“Hijacked by Lyme”: Quebec coroner calls for inquiry into suicide

The death by suicide of a young woman battling Lyme disease garnered international attention recently after her father—a prominent Canadian businessman—shared the news on LinkedIn.

Alain Champagne — the CEO and president of the Jean Coutu Group, a chain of Quebec pharmacies—posted the following:

“It is with the heaviest of hearts (and still in shock) that I share the tragic news that our sweetheart Amelie (22) took her own life this past Sunday…We were witnesses as to how challenging life had become for her in dealing with the evolving Lyme disease symptoms (after years of medical errance and finally getting a positive test in the US this past June, over time and despite the recent treatments, the disease had evolved way beyond the numerous physical symptoms and was now severely impacting her brain). Over time, Lyme essentially highjacked her.”

Now, CBC News reports that Quebec’s chief coroner has ordered a public inquiry into Amelie’s death.

Champagne told an interviewer that his daughter had suffered from significant sleep disorders and auditory hallucinations. He said her personality had changed in the weeks leading up to her death.

After a suicide attempt at the family’s cottage, Champagne said his daughter was taken to the Hôtel-Dieu, a teaching hospital in Quebec City. However, Champagne said hospital staff told him his daughter’s situation had stabilized and she did not represent a danger to herself.

Amelie was released without treatment and took her own life shortly thereafter.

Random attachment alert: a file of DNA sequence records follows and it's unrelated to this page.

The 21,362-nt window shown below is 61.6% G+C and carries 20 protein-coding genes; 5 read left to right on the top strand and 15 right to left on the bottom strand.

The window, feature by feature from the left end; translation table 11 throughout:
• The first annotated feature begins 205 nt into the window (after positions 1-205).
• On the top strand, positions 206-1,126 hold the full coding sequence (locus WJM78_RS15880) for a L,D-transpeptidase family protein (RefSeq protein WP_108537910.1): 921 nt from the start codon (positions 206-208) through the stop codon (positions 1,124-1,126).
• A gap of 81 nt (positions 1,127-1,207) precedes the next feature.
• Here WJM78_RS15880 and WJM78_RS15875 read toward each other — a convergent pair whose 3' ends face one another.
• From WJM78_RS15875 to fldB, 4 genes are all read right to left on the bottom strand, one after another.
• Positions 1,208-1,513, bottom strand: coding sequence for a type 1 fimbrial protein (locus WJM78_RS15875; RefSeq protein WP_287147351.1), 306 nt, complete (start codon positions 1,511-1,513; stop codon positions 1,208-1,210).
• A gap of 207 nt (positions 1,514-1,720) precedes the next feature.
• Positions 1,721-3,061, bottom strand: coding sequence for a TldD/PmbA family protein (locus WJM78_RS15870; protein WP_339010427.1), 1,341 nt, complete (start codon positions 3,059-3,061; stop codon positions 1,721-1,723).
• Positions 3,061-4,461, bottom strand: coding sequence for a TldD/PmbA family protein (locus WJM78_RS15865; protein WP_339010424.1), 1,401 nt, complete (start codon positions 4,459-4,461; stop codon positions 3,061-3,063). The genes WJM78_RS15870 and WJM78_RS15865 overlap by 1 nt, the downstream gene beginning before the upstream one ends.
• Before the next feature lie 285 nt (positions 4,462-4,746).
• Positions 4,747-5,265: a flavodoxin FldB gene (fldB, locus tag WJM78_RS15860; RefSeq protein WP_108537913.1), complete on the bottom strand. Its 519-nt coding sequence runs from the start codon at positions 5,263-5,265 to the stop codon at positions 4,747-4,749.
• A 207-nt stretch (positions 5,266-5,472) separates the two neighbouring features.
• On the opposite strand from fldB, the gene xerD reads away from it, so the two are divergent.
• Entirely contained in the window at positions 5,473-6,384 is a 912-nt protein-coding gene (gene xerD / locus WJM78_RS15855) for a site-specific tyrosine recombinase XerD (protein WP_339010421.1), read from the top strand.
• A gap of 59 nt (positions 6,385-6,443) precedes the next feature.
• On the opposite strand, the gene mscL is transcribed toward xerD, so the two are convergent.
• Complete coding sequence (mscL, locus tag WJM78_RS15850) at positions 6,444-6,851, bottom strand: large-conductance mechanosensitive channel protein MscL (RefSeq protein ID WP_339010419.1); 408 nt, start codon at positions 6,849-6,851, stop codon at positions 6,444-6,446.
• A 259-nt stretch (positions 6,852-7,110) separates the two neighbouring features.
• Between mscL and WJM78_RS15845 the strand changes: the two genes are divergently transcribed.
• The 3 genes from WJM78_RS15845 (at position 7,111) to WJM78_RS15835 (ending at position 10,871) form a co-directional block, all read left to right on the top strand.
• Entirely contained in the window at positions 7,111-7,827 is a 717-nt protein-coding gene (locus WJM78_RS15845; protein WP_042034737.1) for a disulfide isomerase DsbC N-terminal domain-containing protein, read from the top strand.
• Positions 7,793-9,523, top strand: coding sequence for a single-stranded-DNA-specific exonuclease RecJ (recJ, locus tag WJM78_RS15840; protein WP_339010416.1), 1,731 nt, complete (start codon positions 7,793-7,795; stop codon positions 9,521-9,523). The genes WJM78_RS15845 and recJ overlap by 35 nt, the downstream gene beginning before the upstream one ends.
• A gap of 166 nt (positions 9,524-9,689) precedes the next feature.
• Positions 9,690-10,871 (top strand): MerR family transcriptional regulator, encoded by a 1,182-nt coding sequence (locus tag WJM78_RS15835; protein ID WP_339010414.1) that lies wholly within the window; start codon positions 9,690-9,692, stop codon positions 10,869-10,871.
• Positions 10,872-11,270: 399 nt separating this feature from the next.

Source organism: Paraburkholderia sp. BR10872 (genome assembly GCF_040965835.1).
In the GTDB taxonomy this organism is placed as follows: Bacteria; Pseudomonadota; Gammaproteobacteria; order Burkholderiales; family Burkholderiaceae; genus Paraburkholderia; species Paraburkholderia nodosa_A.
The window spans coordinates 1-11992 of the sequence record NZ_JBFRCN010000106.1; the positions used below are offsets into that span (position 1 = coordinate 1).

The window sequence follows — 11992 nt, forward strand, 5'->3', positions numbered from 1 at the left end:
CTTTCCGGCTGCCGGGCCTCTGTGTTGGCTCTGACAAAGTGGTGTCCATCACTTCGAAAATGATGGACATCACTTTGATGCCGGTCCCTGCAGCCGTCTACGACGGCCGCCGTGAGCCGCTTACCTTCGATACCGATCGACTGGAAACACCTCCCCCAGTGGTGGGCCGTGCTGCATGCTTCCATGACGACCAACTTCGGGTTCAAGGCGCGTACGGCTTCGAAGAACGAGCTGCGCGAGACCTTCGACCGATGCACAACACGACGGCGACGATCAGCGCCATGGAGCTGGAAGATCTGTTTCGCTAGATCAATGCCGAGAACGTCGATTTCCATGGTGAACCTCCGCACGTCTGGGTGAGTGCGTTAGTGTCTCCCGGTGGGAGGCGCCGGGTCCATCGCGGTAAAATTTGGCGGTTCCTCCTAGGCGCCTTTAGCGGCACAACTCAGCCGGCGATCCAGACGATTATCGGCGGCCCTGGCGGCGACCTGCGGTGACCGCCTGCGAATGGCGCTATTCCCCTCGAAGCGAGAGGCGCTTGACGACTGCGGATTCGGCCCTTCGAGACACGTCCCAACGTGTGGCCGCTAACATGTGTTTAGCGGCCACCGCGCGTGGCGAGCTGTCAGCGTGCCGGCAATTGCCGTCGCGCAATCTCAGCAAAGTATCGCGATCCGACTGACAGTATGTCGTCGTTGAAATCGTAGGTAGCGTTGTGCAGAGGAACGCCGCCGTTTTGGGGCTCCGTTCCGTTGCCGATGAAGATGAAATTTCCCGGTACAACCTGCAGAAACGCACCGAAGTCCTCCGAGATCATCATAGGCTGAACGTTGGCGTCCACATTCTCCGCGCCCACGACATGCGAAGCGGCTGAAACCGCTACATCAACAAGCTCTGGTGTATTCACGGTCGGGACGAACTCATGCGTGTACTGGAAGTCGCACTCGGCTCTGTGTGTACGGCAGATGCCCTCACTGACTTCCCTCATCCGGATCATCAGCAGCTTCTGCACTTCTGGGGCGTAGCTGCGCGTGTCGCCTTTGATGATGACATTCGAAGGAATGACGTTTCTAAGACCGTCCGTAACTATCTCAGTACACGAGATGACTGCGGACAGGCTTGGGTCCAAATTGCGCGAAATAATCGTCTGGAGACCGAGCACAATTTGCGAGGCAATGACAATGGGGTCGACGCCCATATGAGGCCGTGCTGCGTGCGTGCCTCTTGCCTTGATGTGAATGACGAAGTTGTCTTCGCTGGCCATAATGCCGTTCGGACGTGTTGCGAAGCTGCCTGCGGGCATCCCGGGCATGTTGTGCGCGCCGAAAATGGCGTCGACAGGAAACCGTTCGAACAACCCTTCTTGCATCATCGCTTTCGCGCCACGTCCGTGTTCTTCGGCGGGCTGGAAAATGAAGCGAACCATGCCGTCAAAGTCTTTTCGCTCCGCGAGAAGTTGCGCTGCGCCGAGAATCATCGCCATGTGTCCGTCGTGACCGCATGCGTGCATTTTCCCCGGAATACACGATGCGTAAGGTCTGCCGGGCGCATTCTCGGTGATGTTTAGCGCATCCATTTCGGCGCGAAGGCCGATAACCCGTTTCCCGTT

Quebec’s outgoing junior health and social services minister, Lionel Carmant, said in an interview that this situation was unacceptable.

“That’s why we’ve called for a coroner’s inquiry, to see what practices caused this, where the system failed, and what needs changing. And we will change it,” he said.

TOUCHED BY LYME is written by Dorothy Kupcha Leland, Board President of She is co-author of When Your Child Has Lyme Disease: A Parent’s Survival Guide. Contact her at



The story, while tragic beyond words, is one of many others in a similar situation.  But, it’s going to take a miracle for this mountain to move.  I’m not saying we shouldn’t try – it’s all I do on a daily basis- but the corruption regarding Lyme/MSIDS is so deep and so vast that it is truly going to take a miracle.  If working with the very organizations that are behind this debacle yields any positive change I will eat my hat.  I personally believe we are going to have to do our own work – including the science – to prove what we already know clinically.

Lyme/MSIDS is relapsing in nature and often causes chronic illness.
Those who follow the one microbe, one drug theory need not apply.

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